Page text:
This was in fact two RCT’s.
The primary one was comparing conversion to sinus
rhythm between a drug-before-shock strategy vs. shock only for
cardioversion of acute (<48 hours) atrial fibrillation. The second
was a nested RCT comparing anterioposterior vs. anterolateral pad placement.
They enrolled about 400 patients. Half were randomised to procainamide infusion before an attempt at DC cardioversion. The other half got
matching placebo followed by DC cardioversion.
Both strategies were highly effective in conversion to sinus
rhythm at 96% with drug/shock vs. 92% for shock only (95%CI 0-9;
p=0.07). Pad placement didn’t matter.
Of note, the procainamide worked for half of the
patients and they were able avoid electricity and procedural sedation.
But not emphasized in the paper was the success of doing
nothing. Many patients self-reverted during their ED stay and even with
placebo infusion. Perhaps we should adopt a wait-and-see approach as suggested
by the Dutch and Doyle?
There are a few things to note.
They reported no adverse events at follow up. (But
there was one case of “cardiac arrest” when they forgot to hit the sync button…
woops!) As per prior similar studies, it looks safe.
The cohort was a bit younger (mean age 60) and most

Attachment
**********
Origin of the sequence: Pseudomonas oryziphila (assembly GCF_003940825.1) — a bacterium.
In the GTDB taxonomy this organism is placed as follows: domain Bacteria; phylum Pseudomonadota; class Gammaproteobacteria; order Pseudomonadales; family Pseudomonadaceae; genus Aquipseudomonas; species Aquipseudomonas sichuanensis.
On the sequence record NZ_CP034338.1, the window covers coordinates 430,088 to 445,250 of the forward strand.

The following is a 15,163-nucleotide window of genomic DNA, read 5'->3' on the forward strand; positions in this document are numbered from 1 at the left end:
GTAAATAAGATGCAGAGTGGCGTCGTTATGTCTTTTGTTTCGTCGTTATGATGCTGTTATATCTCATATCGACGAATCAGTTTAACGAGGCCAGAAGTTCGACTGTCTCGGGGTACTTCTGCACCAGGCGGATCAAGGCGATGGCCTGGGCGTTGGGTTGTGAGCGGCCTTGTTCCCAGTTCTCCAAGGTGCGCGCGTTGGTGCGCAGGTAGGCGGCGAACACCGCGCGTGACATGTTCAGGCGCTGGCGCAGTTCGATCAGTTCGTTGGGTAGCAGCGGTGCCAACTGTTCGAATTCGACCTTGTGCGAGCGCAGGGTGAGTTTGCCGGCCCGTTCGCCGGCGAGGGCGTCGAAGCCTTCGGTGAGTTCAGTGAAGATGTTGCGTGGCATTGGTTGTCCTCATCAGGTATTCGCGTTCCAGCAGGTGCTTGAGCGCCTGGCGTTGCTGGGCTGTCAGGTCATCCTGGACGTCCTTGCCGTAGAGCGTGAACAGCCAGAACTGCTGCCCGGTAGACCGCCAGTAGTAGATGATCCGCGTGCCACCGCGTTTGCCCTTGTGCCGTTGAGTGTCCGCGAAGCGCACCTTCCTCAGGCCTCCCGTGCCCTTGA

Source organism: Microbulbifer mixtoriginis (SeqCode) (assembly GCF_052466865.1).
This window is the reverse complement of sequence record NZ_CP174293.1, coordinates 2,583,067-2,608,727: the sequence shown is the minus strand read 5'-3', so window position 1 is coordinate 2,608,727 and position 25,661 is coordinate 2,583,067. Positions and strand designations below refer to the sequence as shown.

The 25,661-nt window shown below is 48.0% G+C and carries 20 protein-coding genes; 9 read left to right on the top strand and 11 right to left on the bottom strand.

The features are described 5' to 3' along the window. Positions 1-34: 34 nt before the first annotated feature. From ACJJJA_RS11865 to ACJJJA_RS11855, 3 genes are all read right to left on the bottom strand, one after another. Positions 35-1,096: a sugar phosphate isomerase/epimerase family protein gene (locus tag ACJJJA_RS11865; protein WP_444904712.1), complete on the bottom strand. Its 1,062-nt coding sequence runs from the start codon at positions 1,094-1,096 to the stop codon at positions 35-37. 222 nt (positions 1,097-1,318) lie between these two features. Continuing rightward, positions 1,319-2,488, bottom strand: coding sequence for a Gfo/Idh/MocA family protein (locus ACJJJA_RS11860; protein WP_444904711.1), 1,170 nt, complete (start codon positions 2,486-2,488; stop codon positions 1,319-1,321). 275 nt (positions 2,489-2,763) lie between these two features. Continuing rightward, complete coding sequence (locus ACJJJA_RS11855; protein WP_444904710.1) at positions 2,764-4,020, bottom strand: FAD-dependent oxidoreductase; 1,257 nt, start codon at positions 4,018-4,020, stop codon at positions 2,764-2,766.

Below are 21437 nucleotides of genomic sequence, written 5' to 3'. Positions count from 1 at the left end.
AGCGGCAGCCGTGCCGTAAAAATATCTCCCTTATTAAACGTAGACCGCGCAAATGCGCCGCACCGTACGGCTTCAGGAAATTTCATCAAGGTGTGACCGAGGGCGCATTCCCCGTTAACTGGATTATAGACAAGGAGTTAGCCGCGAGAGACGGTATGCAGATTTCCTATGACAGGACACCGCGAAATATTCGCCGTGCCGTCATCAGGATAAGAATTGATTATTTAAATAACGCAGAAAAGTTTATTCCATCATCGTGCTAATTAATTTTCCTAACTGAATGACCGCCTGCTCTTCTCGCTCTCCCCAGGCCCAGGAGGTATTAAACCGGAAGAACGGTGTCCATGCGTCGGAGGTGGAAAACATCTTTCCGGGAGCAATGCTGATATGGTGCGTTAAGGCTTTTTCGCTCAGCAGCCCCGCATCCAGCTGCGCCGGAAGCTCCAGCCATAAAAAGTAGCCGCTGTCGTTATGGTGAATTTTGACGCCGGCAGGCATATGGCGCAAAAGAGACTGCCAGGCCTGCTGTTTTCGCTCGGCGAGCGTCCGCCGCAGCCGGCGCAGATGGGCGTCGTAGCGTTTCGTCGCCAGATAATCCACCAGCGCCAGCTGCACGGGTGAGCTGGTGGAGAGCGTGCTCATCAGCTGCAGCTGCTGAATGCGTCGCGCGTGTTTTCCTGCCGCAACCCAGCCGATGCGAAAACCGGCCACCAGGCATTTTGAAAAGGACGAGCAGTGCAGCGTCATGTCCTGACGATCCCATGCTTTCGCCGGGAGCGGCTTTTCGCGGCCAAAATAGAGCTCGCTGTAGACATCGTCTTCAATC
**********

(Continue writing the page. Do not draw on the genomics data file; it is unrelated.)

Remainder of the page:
had AF for less than 12 hours. Therefore, care should be taken when extrapolating
this study to older patients with longer duration of AF.
11% of patients returned to the ED with recurrent
AF within 14 days. This very likely underrepresents the amount of
recurrence. Which begs the question of why bother…
There was a trend towards efficacy with the drug shock group
with NNT of 25 for more successful overall conversion. This makes physiological
Of course, the biggest issue is procainamide is not officially
available in Australia and in some other countries. The authors suggest
other antiarrhythmics might be useful.
Overall, I think this is compelling evidence to a consider a
drug/shock strategy. But I still think doing nothing might be even better. Time
for shared decision making.
Steill I, Sivlotti M, Taljaard M, et al. Electrical vs
pharmacological cardioversion for emergency department patients with acute
atrial fibrillation (RAFF2): a partial factorial RCT. Lancet 2020;395:339-49. [link to article]